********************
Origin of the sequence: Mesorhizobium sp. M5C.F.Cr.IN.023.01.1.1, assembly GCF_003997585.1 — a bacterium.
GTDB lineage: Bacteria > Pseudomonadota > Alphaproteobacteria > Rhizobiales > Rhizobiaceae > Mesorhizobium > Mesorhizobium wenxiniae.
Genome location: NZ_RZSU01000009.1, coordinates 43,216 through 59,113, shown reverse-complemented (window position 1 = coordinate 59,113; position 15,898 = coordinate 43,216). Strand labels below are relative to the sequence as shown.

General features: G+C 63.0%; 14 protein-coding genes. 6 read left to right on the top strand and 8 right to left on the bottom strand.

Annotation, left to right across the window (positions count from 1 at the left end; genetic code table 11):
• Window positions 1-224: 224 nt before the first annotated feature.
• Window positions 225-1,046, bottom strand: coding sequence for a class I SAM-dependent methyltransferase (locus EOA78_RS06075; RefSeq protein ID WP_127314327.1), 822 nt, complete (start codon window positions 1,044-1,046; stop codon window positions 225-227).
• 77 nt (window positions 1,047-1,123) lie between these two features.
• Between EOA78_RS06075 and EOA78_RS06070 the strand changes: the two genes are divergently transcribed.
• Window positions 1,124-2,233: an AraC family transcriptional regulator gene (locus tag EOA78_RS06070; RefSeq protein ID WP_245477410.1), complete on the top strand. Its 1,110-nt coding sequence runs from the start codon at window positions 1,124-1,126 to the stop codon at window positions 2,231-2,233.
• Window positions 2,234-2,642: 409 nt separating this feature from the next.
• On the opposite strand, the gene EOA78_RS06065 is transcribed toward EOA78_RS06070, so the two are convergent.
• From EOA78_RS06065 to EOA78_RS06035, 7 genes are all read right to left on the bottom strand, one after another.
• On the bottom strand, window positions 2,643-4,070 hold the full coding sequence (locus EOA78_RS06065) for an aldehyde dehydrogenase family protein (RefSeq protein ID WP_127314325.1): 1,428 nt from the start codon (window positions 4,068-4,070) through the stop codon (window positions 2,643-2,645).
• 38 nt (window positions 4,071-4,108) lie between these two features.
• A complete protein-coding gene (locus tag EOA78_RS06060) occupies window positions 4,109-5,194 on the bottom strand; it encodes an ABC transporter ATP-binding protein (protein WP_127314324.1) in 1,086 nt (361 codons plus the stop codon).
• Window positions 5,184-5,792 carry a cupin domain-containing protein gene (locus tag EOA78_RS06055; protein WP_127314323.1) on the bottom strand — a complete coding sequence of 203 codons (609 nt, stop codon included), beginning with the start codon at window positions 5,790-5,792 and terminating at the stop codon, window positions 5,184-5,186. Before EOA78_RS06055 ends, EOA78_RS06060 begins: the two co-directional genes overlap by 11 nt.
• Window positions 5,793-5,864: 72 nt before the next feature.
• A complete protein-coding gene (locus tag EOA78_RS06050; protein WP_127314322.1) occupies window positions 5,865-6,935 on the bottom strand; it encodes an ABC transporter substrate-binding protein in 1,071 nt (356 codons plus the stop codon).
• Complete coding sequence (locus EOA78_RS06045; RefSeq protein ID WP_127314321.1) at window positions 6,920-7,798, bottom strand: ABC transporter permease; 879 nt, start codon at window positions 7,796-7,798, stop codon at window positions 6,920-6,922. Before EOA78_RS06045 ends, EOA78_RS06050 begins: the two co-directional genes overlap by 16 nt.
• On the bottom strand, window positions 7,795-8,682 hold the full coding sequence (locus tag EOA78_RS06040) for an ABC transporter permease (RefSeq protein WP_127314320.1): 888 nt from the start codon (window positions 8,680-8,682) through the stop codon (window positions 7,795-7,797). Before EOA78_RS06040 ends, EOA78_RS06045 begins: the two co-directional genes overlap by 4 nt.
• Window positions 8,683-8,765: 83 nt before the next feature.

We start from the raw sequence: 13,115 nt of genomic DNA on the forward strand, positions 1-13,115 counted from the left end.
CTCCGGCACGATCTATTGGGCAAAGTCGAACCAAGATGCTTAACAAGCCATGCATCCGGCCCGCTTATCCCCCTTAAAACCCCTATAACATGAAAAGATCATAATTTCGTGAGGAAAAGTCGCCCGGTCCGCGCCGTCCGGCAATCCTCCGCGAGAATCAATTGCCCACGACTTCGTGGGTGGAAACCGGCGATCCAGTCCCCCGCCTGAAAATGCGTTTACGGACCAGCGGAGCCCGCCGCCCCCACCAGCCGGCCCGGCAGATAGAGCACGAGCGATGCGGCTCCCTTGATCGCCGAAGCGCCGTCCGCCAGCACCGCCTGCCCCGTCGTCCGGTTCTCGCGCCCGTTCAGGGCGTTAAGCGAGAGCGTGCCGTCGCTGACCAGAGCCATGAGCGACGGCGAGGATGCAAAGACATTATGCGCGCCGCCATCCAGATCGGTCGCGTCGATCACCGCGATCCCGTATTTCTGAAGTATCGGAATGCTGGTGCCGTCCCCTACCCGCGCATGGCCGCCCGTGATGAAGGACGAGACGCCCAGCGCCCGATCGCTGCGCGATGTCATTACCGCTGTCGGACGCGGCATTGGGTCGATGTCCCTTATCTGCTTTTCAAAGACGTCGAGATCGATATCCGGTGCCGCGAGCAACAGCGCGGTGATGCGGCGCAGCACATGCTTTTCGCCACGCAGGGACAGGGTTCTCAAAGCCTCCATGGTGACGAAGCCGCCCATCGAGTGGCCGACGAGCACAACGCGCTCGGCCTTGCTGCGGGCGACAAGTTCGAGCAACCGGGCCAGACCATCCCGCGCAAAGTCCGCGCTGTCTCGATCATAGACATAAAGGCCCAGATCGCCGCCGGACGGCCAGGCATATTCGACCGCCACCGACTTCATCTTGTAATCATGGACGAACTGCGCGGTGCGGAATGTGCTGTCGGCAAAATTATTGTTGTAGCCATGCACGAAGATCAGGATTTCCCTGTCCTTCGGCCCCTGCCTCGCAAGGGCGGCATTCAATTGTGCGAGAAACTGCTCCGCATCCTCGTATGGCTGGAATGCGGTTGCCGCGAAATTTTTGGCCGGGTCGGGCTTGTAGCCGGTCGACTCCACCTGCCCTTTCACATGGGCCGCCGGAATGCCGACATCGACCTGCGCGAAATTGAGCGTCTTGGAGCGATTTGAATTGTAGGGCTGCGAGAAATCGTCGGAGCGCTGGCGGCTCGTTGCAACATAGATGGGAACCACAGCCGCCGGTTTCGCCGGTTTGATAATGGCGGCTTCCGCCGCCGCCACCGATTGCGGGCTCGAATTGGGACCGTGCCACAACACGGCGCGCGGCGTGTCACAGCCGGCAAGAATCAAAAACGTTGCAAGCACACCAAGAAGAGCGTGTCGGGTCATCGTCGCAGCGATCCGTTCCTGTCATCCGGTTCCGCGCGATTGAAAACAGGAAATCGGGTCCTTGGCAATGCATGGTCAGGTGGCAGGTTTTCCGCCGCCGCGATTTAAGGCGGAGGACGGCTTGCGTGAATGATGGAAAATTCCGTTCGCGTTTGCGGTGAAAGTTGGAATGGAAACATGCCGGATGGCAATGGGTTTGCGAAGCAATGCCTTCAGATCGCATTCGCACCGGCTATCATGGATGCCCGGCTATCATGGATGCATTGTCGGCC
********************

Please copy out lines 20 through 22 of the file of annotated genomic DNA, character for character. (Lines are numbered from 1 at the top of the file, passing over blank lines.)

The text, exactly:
• Complete coding sequence (locus EOA78_RS06045; RefSeq protein ID WP_127314321.1) at window positions 6,920-7,798, bottom strand: ABC transporter permease; 879 nt, start codon at window positions 7,796-7,798, stop codon at window positions 6,920-6,922. Before EOA78_RS06045 ends, EOA78_RS06050 begins: the two co-directional genes overlap by 16 nt.
• On the bottom strand, window positions 7,795-8,682 hold the full coding sequence (locus tag EOA78_RS06040) for an ABC transporter permease (RefSeq protein WP_127314320.1): 888 nt from the start codon (window positions 8,680-8,682) through the stop codon (window positions 7,795-7,797). Before EOA78_RS06040 ends, EOA78_RS06045 begins: the two co-directional genes overlap by 4 nt.
• Window positions 8,683-8,765: 83 nt before the next feature.